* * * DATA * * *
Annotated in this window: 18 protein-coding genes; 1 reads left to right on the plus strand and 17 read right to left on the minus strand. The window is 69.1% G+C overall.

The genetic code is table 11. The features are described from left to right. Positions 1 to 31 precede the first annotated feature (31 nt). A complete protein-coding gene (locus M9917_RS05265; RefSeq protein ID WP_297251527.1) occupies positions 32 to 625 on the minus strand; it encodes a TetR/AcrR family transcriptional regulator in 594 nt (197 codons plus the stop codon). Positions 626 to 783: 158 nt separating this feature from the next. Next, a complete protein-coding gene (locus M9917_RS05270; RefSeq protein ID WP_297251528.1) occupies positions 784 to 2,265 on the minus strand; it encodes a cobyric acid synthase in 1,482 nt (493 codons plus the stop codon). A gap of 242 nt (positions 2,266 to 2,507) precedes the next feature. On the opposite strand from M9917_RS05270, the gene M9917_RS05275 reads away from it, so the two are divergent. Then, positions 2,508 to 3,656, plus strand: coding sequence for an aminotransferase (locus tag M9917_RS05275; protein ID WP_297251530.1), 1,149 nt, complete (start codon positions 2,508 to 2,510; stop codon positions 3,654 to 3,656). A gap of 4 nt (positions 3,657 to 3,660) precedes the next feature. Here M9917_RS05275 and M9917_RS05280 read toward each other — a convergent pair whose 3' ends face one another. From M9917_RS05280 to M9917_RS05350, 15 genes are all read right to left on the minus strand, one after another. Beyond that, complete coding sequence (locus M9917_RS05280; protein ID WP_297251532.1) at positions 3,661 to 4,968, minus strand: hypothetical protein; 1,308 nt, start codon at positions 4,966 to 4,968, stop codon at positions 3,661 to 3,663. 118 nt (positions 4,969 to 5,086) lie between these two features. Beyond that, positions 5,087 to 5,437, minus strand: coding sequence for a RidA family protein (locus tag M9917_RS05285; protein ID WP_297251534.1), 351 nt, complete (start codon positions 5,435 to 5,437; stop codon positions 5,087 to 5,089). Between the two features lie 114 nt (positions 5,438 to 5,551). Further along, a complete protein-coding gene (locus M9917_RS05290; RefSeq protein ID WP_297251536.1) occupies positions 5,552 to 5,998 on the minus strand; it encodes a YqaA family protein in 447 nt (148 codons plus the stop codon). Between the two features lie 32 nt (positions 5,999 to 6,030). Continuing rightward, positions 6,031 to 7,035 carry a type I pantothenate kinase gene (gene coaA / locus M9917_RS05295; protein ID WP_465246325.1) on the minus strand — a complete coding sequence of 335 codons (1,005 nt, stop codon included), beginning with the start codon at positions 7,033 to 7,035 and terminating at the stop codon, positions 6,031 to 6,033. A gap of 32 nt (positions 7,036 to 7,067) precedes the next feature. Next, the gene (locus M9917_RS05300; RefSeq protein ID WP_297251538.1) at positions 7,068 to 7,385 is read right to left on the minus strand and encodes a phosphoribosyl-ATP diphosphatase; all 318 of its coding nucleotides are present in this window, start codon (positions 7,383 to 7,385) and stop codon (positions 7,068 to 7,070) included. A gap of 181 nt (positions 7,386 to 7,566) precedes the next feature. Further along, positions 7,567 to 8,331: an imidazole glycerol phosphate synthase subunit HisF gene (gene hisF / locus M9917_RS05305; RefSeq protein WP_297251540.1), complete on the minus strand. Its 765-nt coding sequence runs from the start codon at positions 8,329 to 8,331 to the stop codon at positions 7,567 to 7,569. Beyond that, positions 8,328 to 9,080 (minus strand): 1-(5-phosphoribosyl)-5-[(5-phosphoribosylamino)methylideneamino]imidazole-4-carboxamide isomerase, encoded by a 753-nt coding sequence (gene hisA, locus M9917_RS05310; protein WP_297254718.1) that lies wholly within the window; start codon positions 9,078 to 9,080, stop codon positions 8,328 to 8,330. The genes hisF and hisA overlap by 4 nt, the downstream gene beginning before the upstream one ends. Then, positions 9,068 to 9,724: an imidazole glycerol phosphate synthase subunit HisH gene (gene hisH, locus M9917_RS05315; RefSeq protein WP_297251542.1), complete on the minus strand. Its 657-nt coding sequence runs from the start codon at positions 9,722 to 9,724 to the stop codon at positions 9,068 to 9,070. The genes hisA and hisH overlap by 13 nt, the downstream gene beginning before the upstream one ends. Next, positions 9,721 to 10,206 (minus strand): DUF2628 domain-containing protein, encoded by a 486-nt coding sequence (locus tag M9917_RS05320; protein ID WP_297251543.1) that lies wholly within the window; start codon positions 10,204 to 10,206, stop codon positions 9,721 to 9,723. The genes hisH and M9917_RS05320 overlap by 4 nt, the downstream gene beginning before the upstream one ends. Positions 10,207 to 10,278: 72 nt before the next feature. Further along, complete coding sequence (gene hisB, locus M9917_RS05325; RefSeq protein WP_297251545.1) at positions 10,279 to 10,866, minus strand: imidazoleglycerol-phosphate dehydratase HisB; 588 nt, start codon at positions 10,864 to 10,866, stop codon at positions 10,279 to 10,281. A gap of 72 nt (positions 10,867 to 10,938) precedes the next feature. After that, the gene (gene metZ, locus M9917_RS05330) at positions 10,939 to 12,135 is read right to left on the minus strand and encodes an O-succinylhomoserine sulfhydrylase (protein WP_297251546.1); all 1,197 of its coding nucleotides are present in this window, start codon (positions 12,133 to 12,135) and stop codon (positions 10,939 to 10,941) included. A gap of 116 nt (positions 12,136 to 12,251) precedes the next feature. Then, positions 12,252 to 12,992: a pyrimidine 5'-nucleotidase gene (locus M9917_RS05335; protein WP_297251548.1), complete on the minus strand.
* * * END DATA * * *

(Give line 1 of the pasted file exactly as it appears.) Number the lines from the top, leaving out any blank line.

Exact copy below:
Annotated in this window: 18 protein-coding genes; 1 reads left to right on the plus strand and 17 read right to left on the minus strand. The window is 69.1% G+C overall.